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A new study says mobile users are like teenagers — and admit to \"7 deadly mobile sins.\"

After an extensive only study involving 9,000 participants in nine countries and after analyzing nearly 20,000 online discussion board posts, the truth can be told: Mobile phone and other mobile device users are like sinful teenagers.

At least that is how McCann Global Telecom describes the findings of its global research study, "The Truth About Connected You," just released at the Mobile World Congress in Barcelona, Spain.

"Globally, the average consumer has only been a mobile user for 12 years," Laura Simpson, global director of McCann Truth Central, said in a press release. "That means that, in mobile years, it's as if we're all just becoming teenagers. And like most teens, we're taking risks and trying new things. Our data shows that in their relatively young adolescent mobile lives, consumers have owned 6.4 devices and entered into a serious relationship with a new mobile device or provider every 22 months."

The study showed that mobile users consider their devices to be an extention of who they are.

And who they are may not always be so nice.

McCann's study laid out a list of mobile bad behavior based on the ancient cardinal sins.

The seven deadly sins of mobile

1. LUST: Sending or forwarding a sexually explicit text (or "sext")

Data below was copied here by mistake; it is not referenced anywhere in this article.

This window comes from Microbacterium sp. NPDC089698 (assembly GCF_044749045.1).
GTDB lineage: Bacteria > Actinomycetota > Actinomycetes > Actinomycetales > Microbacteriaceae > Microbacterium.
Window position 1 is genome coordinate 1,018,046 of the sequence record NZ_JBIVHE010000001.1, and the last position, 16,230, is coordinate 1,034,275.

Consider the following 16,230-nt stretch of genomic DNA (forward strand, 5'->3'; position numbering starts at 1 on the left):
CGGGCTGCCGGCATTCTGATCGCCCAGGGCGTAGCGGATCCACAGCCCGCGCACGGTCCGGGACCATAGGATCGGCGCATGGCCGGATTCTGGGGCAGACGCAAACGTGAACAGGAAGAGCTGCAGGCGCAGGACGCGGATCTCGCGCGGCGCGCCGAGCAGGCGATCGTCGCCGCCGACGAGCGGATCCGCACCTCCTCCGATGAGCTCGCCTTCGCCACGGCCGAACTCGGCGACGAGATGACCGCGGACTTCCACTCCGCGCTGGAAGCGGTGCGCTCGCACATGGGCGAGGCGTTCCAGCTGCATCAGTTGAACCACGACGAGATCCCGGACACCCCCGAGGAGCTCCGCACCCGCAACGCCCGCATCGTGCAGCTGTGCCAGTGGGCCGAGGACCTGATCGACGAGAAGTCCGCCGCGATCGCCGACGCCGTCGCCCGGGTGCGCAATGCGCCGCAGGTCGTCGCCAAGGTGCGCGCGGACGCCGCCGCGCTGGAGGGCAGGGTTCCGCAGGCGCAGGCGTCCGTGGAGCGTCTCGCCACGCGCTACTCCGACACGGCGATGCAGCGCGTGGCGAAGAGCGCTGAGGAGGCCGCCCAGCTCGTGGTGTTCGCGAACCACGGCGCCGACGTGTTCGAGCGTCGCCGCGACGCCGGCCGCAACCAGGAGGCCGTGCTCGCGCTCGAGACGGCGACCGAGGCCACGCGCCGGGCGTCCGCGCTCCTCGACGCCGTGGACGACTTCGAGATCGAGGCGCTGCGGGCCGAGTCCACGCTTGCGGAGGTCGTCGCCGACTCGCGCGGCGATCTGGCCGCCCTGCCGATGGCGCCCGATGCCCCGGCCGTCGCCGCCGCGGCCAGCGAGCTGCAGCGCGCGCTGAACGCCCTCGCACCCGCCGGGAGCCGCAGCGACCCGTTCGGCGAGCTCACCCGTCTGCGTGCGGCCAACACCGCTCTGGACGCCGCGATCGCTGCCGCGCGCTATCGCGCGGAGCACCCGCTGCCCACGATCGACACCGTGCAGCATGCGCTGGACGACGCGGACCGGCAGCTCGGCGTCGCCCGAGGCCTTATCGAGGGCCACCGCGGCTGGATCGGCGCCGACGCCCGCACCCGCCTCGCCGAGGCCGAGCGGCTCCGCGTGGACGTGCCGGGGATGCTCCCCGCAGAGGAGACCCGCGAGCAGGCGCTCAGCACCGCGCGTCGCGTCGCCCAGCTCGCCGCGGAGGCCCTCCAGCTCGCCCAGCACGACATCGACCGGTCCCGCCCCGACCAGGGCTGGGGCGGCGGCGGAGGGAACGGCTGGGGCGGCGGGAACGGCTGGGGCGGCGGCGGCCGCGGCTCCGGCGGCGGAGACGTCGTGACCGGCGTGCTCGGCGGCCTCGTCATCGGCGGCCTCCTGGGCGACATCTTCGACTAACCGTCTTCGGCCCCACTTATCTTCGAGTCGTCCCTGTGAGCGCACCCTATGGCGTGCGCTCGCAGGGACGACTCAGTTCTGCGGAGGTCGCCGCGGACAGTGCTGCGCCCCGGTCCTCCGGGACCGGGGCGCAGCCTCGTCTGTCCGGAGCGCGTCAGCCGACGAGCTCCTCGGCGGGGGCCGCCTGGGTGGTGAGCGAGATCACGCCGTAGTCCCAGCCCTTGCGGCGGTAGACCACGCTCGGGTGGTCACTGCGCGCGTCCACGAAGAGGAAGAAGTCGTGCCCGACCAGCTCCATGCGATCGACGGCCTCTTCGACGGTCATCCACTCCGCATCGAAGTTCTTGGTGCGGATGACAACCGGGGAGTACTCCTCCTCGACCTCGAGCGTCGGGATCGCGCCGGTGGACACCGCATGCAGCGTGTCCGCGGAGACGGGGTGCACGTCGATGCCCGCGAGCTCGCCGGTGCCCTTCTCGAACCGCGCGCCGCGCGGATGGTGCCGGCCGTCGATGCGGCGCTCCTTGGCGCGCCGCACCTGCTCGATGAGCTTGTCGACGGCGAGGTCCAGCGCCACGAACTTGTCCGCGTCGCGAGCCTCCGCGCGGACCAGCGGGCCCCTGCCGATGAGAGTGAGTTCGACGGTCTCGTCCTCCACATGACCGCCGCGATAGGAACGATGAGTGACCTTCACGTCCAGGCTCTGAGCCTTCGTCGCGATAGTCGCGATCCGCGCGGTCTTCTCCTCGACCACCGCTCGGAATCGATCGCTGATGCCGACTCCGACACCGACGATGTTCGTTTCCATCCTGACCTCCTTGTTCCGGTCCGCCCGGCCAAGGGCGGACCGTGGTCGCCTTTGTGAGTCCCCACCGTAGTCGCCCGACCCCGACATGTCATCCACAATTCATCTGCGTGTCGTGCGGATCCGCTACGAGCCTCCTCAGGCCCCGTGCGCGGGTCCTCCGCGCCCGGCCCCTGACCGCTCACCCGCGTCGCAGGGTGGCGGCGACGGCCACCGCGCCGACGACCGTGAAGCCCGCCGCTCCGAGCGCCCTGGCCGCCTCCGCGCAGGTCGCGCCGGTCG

More than 1 in 10 people say they have received a sext message.

2. GLUTTONY: When your device addiction becomes excessive

Thirty-eight percent of people are toilet talkers (take their devices into the bathroom).

3. GREED: Downloading content illegally

Twenty-nine percent of people admit to doing this (49 percent in China).

4. SLOTH: Screening calls and avoiding texts

Fifty-five percent of people have purposely ignored a call.

5. WRATH: Littering your mobile messages with $#^&! words and "mofanities"

One in five use curses and dirty words in their texts.

6. ENVY: Judging a man or woman by their home screen

Fifty-five percent admit to judging other people by their choice of device and 40 percent admit to judging someone by the network they choose.

7. PRIDE: Living in your own mobile bubble

Forty-four percent of people say they have a right to do whatever they want with their mobile devices (even if it might bother someone else).

Even with all this sinning going on, the study found people are optimistic about the impact of mobile devices. Almost 40 percent thought mobile technology will help create global solutions to crime. Twenty-one percent thought mobile technology can help avoid global economic crises and 16 percent thought it could help alleviate pandemic flu outbreaks.

Judy Shapiro at Ad Age explained how mobile can indeed save the world: "Connecting the dots gives us a rich, optimistic view of a possible stable world economic system where more connectivity (via mobile technology) leads to more access to information which results in higher adoption of technology which allows for a fast evolution to mobile computing which can permit the creation of commerce and economic prosperity possible at an exponential dynamic never possible before."

Shapiro, who wrote this back in 2010, of course did not mention the seven sins.

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